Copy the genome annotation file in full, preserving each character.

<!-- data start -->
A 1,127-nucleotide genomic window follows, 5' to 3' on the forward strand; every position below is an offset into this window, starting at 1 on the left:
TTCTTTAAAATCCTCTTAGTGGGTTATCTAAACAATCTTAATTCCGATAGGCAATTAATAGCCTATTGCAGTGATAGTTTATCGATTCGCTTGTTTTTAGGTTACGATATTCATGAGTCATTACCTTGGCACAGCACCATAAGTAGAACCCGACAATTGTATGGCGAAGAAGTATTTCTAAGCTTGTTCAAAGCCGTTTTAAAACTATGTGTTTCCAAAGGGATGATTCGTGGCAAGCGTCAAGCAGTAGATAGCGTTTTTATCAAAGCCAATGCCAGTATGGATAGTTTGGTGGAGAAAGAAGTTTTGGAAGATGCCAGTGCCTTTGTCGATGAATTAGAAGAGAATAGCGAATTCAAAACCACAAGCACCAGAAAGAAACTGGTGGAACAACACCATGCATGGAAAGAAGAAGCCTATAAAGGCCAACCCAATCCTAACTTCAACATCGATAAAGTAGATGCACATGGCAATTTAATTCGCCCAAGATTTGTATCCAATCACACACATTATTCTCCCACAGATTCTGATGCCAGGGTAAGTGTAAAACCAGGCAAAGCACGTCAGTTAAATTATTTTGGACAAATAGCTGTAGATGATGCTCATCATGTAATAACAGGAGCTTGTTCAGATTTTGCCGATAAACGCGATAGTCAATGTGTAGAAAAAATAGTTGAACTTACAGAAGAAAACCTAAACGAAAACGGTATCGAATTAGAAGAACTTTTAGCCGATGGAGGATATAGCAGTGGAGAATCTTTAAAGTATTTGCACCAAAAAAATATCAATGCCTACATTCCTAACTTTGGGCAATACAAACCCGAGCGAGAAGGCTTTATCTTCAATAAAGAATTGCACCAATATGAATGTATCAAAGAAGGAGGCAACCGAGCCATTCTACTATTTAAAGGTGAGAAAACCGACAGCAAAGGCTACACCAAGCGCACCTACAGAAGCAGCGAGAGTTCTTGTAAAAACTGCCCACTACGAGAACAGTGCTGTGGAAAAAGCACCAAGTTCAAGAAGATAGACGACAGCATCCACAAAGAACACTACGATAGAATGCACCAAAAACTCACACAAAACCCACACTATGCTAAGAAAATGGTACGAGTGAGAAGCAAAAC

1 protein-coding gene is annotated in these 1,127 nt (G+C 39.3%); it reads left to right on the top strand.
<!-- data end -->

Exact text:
A 1,127-nucleotide genomic window follows, 5' to 3' on the forward strand; every position below is an offset into this window, starting at 1 on the left:
TTCTTTAAAATCCTCTTAGTGGGTTATCTAAACAATCTTAATTCCGATAGGCAATTAATAGCCTATTGCAGTGATAGTTTATCGATTCGCTTGTTTTTAGGTTACGATATTCATGAGTCATTACCTTGGCACAGCACCATAAGTAGAACCCGACAATTGTATGGCGAAGAAGTATTTCTAAGCTTGTTCAAAGCCGTTTTAAAACTATGTGTTTCCAAAGGGATGATTCGTGGCAAGCGTCAAGCAGTAGATAGCGTTTTTATCAAAGCCAATGCCAGTATGGATAGTTTGGTGGAGAAAGAAGTTTTGGAAGATGCCAGTGCCTTTGTCGATGAATTAGAAGAGAATAGCGAATTCAAAACCACAAGCACCAGAAAGAAACTGGTGGAACAACACCATGCATGGAAAGAAGAAGCCTATAAAGGCCAACCCAATCCTAACTTCAACATCGATAAAGTAGATGCACATGGCAATTTAATTCGCCCAAGATTTGTATCCAATCACACACATTATTCTCCCACAGATTCTGATGCCAGGGTAAGTGTAAAACCAGGCAAAGCACGTCAGTTAAATTATTTTGGACAAATAGCTGTAGATGATGCTCATCATGTAATAACAGGAGCTTGTTCAGATTTTGCCGATAAACGCGATAGTCAATGTGTAGAAAAAATAGTTGAACTTACAGAAGAAAACCTAAACGAAAACGGTATCGAATTAGAAGAACTTTTAGCCGATGGAGGATATAGCAGTGGAGAATCTTTAAAGTATTTGCACCAAAAAAATATCAATGCCTACATTCCTAACTTTGGGCAATACAAACCCGAGCGAGAAGGCTTTATCTTCAATAAAGAATTGCACCAATATGAATGTATCAAAGAAGGAGGCAACCGAGCCATTCTACTATTTAAAGGTGAGAAAACCGACAGCAAAGGCTACACCAAGCGCACCTACAGAAGCAGCGAGAGTTCTTGTAAAAACTGCCCACTACGAGAACAGTGCTGTGGAAAAAGCACCAAGTTCAAGAAGATAGACGACAGCATCCACAAAGAACACTACGATAGAATGCACCAAAAACTCACACAAAACCCACACTATGCTAAGAAAATGGTACGAGTGAGAAGCAAAAC

1 protein-coding gene is annotated in these 1,127 nt (G+C 39.3%); it reads left to right on the top strand.